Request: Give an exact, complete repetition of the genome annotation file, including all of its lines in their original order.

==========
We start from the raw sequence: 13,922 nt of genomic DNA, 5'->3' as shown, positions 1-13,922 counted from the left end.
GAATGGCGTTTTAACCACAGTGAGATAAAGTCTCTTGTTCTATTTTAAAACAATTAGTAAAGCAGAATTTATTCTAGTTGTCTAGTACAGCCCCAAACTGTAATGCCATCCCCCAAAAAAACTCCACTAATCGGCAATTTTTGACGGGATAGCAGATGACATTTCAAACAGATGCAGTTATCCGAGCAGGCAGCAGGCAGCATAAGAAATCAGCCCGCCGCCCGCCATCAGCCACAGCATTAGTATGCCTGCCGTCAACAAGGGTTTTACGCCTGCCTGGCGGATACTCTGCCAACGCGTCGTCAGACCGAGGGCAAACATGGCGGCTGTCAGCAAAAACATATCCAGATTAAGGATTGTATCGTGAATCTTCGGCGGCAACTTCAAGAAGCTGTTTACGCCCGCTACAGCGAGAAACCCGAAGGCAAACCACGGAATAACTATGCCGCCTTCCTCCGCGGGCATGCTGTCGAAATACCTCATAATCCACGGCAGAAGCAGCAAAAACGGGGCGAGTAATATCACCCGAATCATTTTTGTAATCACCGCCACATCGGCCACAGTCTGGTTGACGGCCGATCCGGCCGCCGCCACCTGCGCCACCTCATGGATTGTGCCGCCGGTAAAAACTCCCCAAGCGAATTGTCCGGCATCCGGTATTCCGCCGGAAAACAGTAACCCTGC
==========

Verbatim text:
We start from the raw sequence: 13,922 nt of genomic DNA, 5'->3' as shown, positions 1-13,922 counted from the left end.
GAATGGCGTTTTAACCACAGTGAGATAAAGTCTCTTGTTCTATTTTAAAACAATTAGTAAAGCAGAATTTATTCTAGTTGTCTAGTACAGCCCCAAACTGTAATGCCATCCCCCAAAAAAACTCCACTAATCGGCAATTTTTGACGGGATAGCAGATGACATTTCAAACAGATGCAGTTATCCGAGCAGGCAGCAGGCAGCATAAGAAATCAGCCCGCCGCCCGCCATCAGCCACAGCATTAGTATGCCTGCCGTCAACAAGGGTTTTACGCCTGCCTGGCGGATACTCTGCCAACGCGTCGTCAGACCGAGGGCAAACATGGCGGCTGTCAGCAAAAACATATCCAGATTAAGGATTGTATCGTGAATCTTCGGCGGCAACTTCAAGAAGCTGTTTACGCCCGCTACAGCGAGAAACCCGAAGGCAAACCACGGAATAACTATGCCGCCTTCCTCCGCGGGCATGCTGTCGAAATACCTCATAATCCACGGCAGAAGCAGCAAAAACGGGGCGAGTAATATCACCCGAATCATTTTTGTAATCACCGCCACATCGGCCACAGTCTGGTTGACGGCCGATCCGGCCGCCGCCACCTGCGCCACCTCATGGATTGTGCCGCCGGTAAAAACTCCCCAAGCGAATTGTCCGGCATCCGGTATTCCGCCGGAAAACAGTAACCCTGC